November 08, 2019
By Will Boggs MD
NEW YORK (Reuters Health) - Subcallosal cingulate deep brain stimulation (DBS) provides long-term relief in patients with treatment-resistant depression, according to results from a single-arm clinical trial.
"The patients who participated in this study are all at high risk of future depressive episodes and most had the experience in the past of responding well to other treatments (like medication) that then stopped working," said Dr. Andrea L. Crowell of Emory University School of Medicine in Atlanta.
"That around one out of five of our participants got better and stayed better continuously for years really speaks to the power and potential of DBS as a treatment for severe treatment-resistant depression," she told Reuters Health by email.
Several open-label studies have demonstrated the effectiveness of subcallosal cingulate (SCC) DBS as a treatment for severe and highly refractory major depression, including one study that showed a sustained treatment response up to six years following implantation. But a multicenter randomized sham-controlled trial was halted early because of a lack of statistically significant antidepressant response to SCC DBS after six months.
In the current single-arm study, Dr. Crowell's team report long-term follow-up data (up to eight years) for 28 patients who received SCC DBS at their center for treatment-resistant depression or, in less than a third of the cases, bipolar 2 disorder.
Twenty patients (71%) showed consistent improvements of at least 25% from baseline depression severity ratings throughout the study, including 18 patients (64%) who showed improvements of at least 50% from baseline for the majority of their years of participation in the study.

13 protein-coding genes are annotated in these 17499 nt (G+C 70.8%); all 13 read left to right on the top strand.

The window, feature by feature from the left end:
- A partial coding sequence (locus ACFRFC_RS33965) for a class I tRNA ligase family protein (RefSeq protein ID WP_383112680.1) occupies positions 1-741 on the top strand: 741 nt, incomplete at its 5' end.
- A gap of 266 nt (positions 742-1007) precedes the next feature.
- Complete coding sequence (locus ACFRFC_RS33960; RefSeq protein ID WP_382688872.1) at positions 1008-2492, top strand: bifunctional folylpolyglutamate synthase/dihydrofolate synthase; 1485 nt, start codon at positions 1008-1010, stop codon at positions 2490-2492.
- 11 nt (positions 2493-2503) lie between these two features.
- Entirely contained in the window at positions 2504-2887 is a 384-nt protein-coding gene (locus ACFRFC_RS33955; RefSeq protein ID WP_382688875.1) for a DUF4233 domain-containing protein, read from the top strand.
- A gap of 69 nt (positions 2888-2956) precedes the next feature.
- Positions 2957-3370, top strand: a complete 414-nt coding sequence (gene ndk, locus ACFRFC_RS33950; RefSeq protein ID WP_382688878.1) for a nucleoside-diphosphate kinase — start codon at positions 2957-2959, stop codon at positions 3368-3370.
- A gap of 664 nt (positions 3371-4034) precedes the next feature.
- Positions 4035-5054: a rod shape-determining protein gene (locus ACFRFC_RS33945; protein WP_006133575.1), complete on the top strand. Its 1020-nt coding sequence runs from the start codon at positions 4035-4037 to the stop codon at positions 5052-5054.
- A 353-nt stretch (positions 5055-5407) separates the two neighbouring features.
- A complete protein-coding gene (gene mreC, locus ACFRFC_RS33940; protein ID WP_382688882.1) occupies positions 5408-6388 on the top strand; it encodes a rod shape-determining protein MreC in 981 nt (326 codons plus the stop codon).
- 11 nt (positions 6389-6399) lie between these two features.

Thirteen long-term responders demonstrated a continuous antidepressant response after first reaching study response criteria (at least a 50% decrease from baseline in the Hamilton Depression Rating Scale, or HAM-D), and six participants (21%) maintained at least a 50% improvement continuously since their first year of participation, the researchers report in the American Journal of Psychiatry, online October 4.
In the subgroup of eight patients with bipolar 2, five showed a favorable response pattern and three exhibited limited antidepressant responses over time.
There were 19 serious adverse events related to the implantation surgery and 15 device-related serious adverse events, primarily as a result of device malfunction.
The average life of the non-rechargeable implantable pulse generator was 16.5 months, and each participant underwent two to six implantable pulse generator replacement surgeries during follow-up.
"At present, SCC DBS is still an experimental treatment, not approved by the FDA to treat depression," Dr. Crowell said. "As there are few therapeutic options for patients with treatment-resistant depression, especially those who have failed electroconvulsive therapy (ECT) or cannot tolerate that treatment, we hope that our findings encourage the field to continue to pursue clinical trials of SCC DBS."
"Funding agencies, industry, and the public should not be disappointed by some early failed trials in this field," Dr. Crowell said. "Given the impressive efficacy and sustainability of this intervention, future research can take advantage of ongoing work to optimize surgical methods, patient selection, and clinical trial design in order to more fully capture the impact of this treatment."
Dr. Mahendra T. Bhati, chief of interventional neuropsychiatry at Stanford University School of Medicine, in California, studies treatment-resistant depression and has also researched DBS treatment. He told Reuters Health by email, "The sustained response seen with DBS is something not seen with other treatments for depression in this population of treatment-resistant patients."
"DBS is relatively safe, and there is a growing body of evidence showing the benefit for DBS when used to treat depression and obsessive-compulsive disorder (OCD)," said Dr. Bhati, who was not involved in the study. "DBS provides another option in the growing number of interventional psychiatric treatments, and interventional psychiatric treatments have the potential to revolutionize and advance an understanding of the brain leading to improved psychiatric treatments."
The study did not have commercial funding, but the devices were donated by St. Jude Medical, now Abbott. Three of Dr. Crowell's coauthors have financial ties to the company.
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